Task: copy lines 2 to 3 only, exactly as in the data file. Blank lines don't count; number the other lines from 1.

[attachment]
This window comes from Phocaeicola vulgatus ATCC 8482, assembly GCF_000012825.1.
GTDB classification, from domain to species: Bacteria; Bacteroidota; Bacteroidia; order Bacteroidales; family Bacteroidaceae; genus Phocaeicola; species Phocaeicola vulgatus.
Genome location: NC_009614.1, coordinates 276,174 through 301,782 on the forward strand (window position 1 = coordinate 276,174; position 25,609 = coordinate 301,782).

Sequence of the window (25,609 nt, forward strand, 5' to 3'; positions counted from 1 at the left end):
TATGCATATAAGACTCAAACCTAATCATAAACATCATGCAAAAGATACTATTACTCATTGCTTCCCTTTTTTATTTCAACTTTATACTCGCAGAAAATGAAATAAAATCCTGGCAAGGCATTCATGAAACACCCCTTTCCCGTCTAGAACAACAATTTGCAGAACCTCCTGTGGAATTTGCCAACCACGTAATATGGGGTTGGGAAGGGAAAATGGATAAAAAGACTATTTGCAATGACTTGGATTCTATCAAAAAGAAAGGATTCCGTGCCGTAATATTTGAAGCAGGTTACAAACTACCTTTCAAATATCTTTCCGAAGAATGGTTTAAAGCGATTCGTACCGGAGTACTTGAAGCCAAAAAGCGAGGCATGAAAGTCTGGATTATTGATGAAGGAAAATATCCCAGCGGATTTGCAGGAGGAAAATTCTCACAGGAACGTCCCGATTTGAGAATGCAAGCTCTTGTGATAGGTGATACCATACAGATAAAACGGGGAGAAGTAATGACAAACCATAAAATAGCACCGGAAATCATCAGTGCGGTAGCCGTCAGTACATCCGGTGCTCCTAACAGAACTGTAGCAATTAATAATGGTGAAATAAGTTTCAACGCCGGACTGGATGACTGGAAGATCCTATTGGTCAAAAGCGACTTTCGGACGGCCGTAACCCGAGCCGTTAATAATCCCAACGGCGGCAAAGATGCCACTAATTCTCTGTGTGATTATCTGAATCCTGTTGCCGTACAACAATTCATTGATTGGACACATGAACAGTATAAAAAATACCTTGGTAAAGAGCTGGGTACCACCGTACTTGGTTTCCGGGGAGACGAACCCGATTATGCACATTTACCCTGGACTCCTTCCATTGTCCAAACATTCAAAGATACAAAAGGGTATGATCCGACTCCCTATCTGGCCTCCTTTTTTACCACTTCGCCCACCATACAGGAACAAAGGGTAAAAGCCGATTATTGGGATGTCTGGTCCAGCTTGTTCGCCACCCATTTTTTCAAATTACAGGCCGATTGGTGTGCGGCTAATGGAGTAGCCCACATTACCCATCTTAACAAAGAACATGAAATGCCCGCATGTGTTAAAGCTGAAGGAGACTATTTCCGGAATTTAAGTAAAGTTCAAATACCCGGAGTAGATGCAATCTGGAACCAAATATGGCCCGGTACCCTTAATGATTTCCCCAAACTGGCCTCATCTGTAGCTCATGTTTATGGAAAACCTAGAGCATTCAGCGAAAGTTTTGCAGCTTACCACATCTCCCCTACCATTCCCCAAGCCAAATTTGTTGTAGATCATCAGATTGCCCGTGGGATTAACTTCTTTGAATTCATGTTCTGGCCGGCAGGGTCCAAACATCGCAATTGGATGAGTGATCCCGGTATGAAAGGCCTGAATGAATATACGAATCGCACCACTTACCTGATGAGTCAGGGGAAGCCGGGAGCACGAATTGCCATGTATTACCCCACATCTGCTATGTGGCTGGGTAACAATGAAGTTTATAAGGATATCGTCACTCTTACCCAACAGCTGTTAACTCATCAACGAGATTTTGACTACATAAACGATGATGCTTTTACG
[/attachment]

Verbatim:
GTDB classification, from domain to species: Bacteria; Bacteroidota; Bacteroidia; order Bacteroidales; family Bacteroidaceae; genus Phocaeicola; species Phocaeicola vulgatus.
Genome location: NC_009614.1, coordinates 276,174 through 301,782 on the forward strand (window position 1 = coordinate 276,174; position 25,609 = coordinate 301,782).